You know how it feels when you've been doing something you like so much and then suddenly a storm of commitments come up and you have to let the fun thing go for a while? You remember how good it feels to be able to do the fun thing again?
Well, that's what it was like to work on this month's Art Bead Scene challenge! I completed most of the Challenges in 2009 and then 2010 just shot by and I only got one finished and posted. I vowed that this year I would get back in the groove and do as many as I possibly could. By the end of 2009 I had a nice body of work that showcased my skills for any art jury that needed examples of my best efforts for shows and competitions. Although the challenges were time-consuming, I loved doing them. They stimulated my brain and developed my skills, both in creating art beads and in stringing them. Since I've become a serious, every-day-at-the-bench artist, I need to put myself in the way of design problems to solve-- they don't just show up in rural Vermont life.
So the gauntlet was absolutely thrown down when the painting to interpret was revealed to be one of the “Brown River” series by Wayne Thiebaud, a lively work depicting the Sacramento Delta in California, done in a primary-based palette of clear, saturated color blocks. I never work in these colors. I don't do modern. Besides, doesn't Wayne Thiebaud do pop art pies and cupcakes? But I did ask to be challenged, didn't I?
I had gotten what I asked for-- in spades. The colors were challenging, the shapes were challenging. I wanted to use a new technique with oil paints and pencil but the beads I made weren't right for the application. I filled page after page of my sketchbook with ideas but it just wasn't coming together.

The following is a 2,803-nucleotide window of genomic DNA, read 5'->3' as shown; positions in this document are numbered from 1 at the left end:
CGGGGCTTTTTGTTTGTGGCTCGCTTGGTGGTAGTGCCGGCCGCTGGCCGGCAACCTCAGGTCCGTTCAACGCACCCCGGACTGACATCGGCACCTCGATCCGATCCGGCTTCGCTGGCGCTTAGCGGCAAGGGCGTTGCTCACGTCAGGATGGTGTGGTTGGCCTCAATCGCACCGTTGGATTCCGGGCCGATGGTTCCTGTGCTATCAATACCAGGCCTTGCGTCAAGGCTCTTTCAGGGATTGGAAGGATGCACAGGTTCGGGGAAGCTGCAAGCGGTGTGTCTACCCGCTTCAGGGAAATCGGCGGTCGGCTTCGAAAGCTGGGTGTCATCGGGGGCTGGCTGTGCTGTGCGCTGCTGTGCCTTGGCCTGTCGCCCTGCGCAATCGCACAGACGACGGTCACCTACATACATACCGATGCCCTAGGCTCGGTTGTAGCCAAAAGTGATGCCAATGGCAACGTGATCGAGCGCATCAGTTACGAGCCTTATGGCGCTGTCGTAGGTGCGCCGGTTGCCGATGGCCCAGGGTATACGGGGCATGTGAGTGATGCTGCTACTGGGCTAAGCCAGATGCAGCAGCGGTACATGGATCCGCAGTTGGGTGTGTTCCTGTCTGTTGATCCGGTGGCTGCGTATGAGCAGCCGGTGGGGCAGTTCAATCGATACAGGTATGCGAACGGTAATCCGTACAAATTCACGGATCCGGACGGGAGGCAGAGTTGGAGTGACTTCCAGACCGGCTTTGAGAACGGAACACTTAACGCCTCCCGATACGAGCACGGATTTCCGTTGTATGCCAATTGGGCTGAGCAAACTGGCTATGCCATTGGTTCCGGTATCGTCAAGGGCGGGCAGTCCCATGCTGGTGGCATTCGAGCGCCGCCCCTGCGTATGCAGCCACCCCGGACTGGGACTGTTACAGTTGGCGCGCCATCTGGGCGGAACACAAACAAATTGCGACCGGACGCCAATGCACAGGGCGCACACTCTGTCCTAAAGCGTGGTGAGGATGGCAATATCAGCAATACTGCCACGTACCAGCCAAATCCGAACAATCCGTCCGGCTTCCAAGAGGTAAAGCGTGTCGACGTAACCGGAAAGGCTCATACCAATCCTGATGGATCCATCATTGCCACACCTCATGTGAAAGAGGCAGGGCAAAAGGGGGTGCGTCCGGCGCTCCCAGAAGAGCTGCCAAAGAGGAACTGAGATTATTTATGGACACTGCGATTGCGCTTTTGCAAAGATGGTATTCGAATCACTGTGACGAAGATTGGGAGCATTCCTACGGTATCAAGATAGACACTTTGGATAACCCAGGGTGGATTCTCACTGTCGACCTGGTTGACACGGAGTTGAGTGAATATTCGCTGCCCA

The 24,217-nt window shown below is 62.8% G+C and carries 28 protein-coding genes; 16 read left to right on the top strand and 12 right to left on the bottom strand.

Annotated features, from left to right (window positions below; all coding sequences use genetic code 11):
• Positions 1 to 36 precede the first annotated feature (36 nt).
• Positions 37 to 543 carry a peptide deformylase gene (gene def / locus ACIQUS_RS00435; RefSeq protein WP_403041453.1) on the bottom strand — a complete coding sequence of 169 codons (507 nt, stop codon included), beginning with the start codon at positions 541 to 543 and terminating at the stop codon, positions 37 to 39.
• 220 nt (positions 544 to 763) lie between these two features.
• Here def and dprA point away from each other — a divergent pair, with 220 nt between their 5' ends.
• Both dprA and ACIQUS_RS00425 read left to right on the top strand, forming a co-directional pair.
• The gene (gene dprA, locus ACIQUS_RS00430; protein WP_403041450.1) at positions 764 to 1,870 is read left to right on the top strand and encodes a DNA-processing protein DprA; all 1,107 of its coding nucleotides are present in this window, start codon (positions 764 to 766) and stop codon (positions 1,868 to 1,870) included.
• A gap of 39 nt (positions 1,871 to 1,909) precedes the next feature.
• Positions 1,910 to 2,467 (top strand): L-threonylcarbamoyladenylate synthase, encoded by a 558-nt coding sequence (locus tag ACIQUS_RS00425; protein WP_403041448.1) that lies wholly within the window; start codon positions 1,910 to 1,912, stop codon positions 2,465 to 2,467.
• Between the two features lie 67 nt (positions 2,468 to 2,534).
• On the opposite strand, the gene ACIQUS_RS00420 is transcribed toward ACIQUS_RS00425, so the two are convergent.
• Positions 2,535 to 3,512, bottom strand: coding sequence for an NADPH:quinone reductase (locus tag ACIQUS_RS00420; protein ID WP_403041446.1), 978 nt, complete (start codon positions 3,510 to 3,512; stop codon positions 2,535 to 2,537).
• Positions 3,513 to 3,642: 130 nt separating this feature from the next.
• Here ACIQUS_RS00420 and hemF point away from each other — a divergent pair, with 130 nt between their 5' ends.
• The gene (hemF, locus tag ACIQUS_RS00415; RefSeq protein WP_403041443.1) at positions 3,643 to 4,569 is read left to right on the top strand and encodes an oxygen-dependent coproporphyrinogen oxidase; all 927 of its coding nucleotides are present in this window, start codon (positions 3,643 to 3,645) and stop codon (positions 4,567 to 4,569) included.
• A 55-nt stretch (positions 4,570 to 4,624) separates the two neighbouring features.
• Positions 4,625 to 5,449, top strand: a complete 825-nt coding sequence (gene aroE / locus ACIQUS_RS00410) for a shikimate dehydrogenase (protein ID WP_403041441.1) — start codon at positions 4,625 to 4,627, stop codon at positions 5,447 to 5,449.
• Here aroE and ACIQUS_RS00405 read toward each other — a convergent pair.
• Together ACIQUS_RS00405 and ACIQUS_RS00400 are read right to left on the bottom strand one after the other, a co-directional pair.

When I was in art classes in college, we would be assigned a design problem by our instructor and I would do what I called “throwing it into the 'creative soup'. I wouldn't think specifically about the problem for awhile; rather I would just go about my daily activities and wait for inspiration to strike. And it did, eventually. The lightbulb would suddenly go on as I shopped the art supply stores in Soho or listened to jazz or browsed some local galleries or even read a book. I found that activities unrelated to art frequently stimulated the brainstorm I was looking for.
In the course of an e-mail conversation with Barbara Lewis she recommended a new book from North Light Books by June Roman, "A String of Expression: Techniques for Transforming Art and Life into Jewelry". I ordered it and reading through the projects sparked inspiration for some quickly-made textured shapes that were slightly disintegrating. I envisioned these as pendants but couldn't make it work so I decided to string them in sequence. Next came textured clay coins that were colored with alcohol inks and liquid clay. I took some clay scraps in the painting's colors, chopped them together, and ran them through an extruder to make some mokume gane beads and headpins (it's a technique borrowed from Japanese metalworking). Twisted copper wire became the “brown river” and some larimar cubes completed the stringing. My husband suggested that the long length of wire work needed a color break and he was right so I wrapped half of the clasp in red silk.
When Thiebaud spoke at Harvard University School of Design in 1990, he responded to a student question: "What do you think defines an artist?" with "An artist creates his own world!” Amen.